Given that Hydro One’s Environmental Policy explicitly recognizes the importance of protecting the environment and has a commitment to mitigating the impacts of your operations, this material may integrate well with your training, including best practices and environmental procedures that Hydro One employees and contractors must follow.
We look forward to your response. We would love to share Hydro One’s plans to embed best practices in your activities with our members in an upcoming FOCA Elert or newsletter. We’d love to showcase “leading by example”.
Terry Rees, FOCA
Hydro One Answered:
September 23, 2016
From: Hydro One Manager, Community Relations
Dear Mr. Rees,
Thank you for FOCA’s August 11, 2016 letter inquiring about Hydro One practices around water-based invasive species, and for forwarding your Tips for Boaters. Invasive species are a growing problem province-wide, and we certainly respect the work FOCA is doing to make its members aware of how to prevent the spread of invasive species.
As a company that uses boats as part of its operations, Hydro One is engaged in this important issue, and takes precautionary measures to manage and control the spread of invasive species.
Hydro One’s practices include robust boat and trailer washing, as regionally appropriate, to prevent the spread of invasive species. For example, Hydro One staff who service the central part of the province must ensure that after each use, a boat’s exterior and its trailer are washed with environmentally-friendly detergent using a pressure washer or brush. The bilge must also be washed after each use, or, if this is not accessible, environmentally-friendly bleach must be used to clean the equipment. If a Hydro One vessel enters multiple bodies of water in a single day, both the boat and trailer must be washed between each water entry at a Hydro One facility, local marina, or car wash.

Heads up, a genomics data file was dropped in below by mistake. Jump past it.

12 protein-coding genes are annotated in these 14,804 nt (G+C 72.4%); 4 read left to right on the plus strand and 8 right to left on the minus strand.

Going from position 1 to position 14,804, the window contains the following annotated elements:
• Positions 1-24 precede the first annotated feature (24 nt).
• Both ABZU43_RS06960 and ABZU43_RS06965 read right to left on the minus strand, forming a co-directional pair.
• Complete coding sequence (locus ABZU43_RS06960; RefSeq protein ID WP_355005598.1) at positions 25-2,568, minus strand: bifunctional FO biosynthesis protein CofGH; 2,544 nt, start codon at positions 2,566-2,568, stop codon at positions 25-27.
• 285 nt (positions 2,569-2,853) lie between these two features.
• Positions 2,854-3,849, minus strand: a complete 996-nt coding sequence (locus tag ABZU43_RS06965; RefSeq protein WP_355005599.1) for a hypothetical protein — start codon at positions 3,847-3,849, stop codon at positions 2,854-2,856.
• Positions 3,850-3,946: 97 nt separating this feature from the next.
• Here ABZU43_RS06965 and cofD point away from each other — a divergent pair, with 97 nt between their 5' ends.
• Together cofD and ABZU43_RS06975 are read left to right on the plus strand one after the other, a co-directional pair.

Now that the draft regulations for Ontario’s Invasive Species Act have been posted on the EBR, Hydro One specialists will be reviewing them and commenting in the coming weeks. We will take the species listed as ‘prohibited’ and ‘restricted’ under advisement, and will fully comply with the regulations once finalized. We would be pleased to keep FOCA informed about how Hydro One updates its corporate practices for the movement and cleaning of equipment based on the new legislation.
If you have any questions, please do not hesitate to contact me.